Tuesday 28 January 2014

Let's Hear It for Rabbie Burns

This is the window display put up by one of our local independent butchers here in Berwick to promote their haggis for Burns Night last Saturday. Pretty eye-catching, isn't it?  You will probably have heard of the 'address to a haggis' that is traditionally read at these Burns suppers. I looked it up today for the first time ever. It is written in a mock serious style and contrasts this splendid traditional food of the Scottish peasantry, responsible for raising a population of hardy tillers of the soil, with 'French ragout and fricasee' that would 'make a sow spew'. Take that, you celebrity chefs.

I have written before of my affection and admiration for the political views so eloquently expressed by Rabbie Burns, but to mark this year's celebration I thought I would quote him at more length. Probably his best known poem after the one about the haggis is the paean to the values of democracy and egalitarianism featuring the line 'a man's a man for a' that'. This was sung at the opening ceremony of the re-formed Scottish parliament in 1999, because it was felt to express the values that the parliament should defend.  The verse I really like is the one that comes after that line.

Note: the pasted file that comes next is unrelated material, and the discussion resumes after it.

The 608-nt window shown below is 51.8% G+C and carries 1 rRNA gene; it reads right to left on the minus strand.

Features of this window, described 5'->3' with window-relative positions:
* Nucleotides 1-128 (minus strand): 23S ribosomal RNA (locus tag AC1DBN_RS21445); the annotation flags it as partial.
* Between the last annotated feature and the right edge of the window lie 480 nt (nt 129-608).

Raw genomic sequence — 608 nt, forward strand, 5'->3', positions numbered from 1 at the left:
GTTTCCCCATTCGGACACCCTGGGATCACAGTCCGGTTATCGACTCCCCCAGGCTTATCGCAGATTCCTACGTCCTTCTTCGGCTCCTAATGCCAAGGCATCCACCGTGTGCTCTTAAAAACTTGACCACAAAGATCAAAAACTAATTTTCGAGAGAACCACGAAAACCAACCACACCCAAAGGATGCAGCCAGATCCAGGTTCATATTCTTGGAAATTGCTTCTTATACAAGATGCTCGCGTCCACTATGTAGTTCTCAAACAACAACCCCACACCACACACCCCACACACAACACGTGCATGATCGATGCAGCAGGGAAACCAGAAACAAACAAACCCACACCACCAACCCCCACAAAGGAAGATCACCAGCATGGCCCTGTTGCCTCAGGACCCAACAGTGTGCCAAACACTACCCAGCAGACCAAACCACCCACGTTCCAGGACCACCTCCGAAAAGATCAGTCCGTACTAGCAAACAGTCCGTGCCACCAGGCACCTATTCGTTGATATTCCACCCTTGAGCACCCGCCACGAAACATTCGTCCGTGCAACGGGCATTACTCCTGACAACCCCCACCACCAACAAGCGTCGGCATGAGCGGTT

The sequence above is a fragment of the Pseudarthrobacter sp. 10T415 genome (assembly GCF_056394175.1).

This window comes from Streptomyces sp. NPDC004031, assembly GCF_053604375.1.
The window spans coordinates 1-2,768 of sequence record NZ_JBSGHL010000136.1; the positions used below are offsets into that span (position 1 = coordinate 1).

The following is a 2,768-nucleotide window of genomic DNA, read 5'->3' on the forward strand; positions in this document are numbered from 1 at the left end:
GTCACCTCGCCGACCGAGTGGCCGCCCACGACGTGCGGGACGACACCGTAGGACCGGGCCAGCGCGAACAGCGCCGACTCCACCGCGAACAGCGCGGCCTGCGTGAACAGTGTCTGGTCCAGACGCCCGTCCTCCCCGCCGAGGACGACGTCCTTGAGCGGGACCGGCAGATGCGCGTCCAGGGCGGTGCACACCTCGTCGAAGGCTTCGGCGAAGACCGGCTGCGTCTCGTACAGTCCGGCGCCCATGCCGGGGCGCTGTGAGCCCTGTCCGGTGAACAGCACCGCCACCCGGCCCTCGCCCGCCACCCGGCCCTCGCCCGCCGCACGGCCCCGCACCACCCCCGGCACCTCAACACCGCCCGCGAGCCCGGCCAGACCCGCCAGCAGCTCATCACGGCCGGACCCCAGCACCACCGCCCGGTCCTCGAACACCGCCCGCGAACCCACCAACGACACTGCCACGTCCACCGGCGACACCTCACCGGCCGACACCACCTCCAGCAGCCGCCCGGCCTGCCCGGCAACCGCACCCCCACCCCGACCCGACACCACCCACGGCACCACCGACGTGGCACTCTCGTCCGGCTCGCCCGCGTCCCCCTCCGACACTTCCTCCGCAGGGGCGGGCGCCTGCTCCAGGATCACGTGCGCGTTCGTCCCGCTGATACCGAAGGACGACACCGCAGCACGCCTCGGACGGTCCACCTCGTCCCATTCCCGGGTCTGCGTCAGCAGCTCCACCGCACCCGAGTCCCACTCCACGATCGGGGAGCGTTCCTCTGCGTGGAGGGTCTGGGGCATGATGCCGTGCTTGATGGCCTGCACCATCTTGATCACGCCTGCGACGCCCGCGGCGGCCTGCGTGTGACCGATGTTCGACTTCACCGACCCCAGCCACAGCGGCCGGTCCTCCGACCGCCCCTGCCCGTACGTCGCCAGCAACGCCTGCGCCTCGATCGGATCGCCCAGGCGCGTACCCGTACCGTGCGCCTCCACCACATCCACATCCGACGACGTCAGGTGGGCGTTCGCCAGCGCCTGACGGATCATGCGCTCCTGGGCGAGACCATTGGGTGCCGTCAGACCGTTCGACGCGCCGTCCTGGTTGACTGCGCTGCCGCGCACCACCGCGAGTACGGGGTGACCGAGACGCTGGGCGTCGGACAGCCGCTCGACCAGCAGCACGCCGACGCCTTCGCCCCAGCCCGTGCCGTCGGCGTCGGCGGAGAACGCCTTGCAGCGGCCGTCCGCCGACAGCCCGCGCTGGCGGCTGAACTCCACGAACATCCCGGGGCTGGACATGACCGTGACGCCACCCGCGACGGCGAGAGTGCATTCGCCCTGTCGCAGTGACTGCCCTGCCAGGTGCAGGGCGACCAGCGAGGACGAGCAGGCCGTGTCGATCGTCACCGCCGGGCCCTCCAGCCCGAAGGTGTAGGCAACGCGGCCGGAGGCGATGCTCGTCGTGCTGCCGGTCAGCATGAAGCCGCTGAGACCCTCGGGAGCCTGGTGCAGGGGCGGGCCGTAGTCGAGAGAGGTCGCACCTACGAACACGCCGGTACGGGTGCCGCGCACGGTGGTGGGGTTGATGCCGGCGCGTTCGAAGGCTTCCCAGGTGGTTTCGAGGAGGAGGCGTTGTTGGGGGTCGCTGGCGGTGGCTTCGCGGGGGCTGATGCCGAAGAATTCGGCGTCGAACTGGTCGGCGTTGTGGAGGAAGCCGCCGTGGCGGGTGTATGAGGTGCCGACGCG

See yon birkie, ca’d a lord,
Wha struts and stares and a’ that
Though hundreds worship at his word
He’s but a coof  [fool] for a’ that
For a’ that and a’ that
His riband, star and a’ that
The man of independent mind,
He looks and laughs at a’ that.

 My 19th century edition of the complete works glosses 'birkie' as 'a spirited fellow'.  Hmm.  Chambers dictionary gives the meaning as 'a strutting or swaggering fellow' and suggests that the etymology is related to the verb 'to bark'.  Now that's more like it. Any number of 'coofs' in modern Britain who swagger about barking nonsense and getting away with it because they have 'lord' or some other aristocratic title in front of their name come to mind. And nowadays they're not just hereditary ones, we have the cursed invention of life peerages, largely used as a way of getting the prime minister's mates into parliament without the inconvenience of an election but sold to the public as an introduction of the meritocratic principle into the whole rotten aristocratic system. I would like to see this poem inscribed on a plaque and nailed over the entrance to the House of Lords. 

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